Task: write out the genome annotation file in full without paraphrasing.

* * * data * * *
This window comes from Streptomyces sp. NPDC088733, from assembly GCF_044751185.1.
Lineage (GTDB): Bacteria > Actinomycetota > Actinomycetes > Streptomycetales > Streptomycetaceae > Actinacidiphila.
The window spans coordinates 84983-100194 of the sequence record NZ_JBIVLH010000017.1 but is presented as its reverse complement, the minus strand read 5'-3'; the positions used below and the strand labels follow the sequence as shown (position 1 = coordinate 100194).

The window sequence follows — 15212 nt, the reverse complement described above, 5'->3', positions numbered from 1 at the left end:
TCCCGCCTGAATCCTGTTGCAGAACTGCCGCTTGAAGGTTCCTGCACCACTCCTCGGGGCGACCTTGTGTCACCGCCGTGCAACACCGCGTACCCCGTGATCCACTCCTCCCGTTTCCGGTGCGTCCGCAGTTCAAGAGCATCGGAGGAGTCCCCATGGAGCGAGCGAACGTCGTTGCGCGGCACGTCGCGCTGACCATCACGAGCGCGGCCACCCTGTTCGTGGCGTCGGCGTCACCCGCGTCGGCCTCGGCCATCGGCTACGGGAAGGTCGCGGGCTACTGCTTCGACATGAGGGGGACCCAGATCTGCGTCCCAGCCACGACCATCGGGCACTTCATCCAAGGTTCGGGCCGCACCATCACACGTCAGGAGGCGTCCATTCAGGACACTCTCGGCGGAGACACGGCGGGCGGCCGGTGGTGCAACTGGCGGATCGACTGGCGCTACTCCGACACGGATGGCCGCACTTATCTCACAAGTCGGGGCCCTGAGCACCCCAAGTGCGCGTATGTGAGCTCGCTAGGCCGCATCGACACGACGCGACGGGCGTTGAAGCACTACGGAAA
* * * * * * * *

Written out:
This window comes from Streptomyces sp. NPDC088733, from assembly GCF_044751185.1.
Lineage (GTDB): Bacteria > Actinomycetota > Actinomycetes > Streptomycetales > Streptomycetaceae > Actinacidiphila.
The window spans coordinates 84983-100194 of the sequence record NZ_JBIVLH010000017.1 but is presented as its reverse complement, the minus strand read 5'-3'; the positions used below and the strand labels follow the sequence as shown (position 1 = coordinate 100194).

The window sequence follows — 15212 nt, the reverse complement described above, 5'->3', positions numbered from 1 at the left end:
TCCCGCCTGAATCCTGTTGCAGAACTGCCGCTTGAAGGTTCCTGCACCACTCCTCGGGGCGACCTTGTGTCACCGCCGTGCAACACCGCGTACCCCGTGATCCACTCCTCCCGTTTCCGGTGCGTCCGCAGTTCAAGAGCATCGGAGGAGTCCCCATGGAGCGAGCGAACGTCGTTGCGCGGCACGTCGCGCTGACCATCACGAGCGCGGCCACCCTGTTCGTGGCGTCGGCGTCACCCGCGTCGGCCTCGGCCATCGGCTACGGGAAGGTCGCGGGCTACTGCTTCGACATGAGGGGGACCCAGATCTGCGTCCCAGCCACGACCATCGGGCACTTCATCCAAGGTTCGGGCCGCACCATCACACGTCAGGAGGCGTCCATTCAGGACACTCTCGGCGGAGACACGGCGGGCGGCCGGTGGTGCAACTGGCGGATCGACTGGCGCTACTCCGACACGGATGGCCGCACTTATCTCACAAGTCGGGGCCCTGAGCACCCCAAGTGCGCGTATGTGAGCTCGCTAGGCCGCATCGACACGACGCGACGGGCGTTGAAGCACTACGGAAA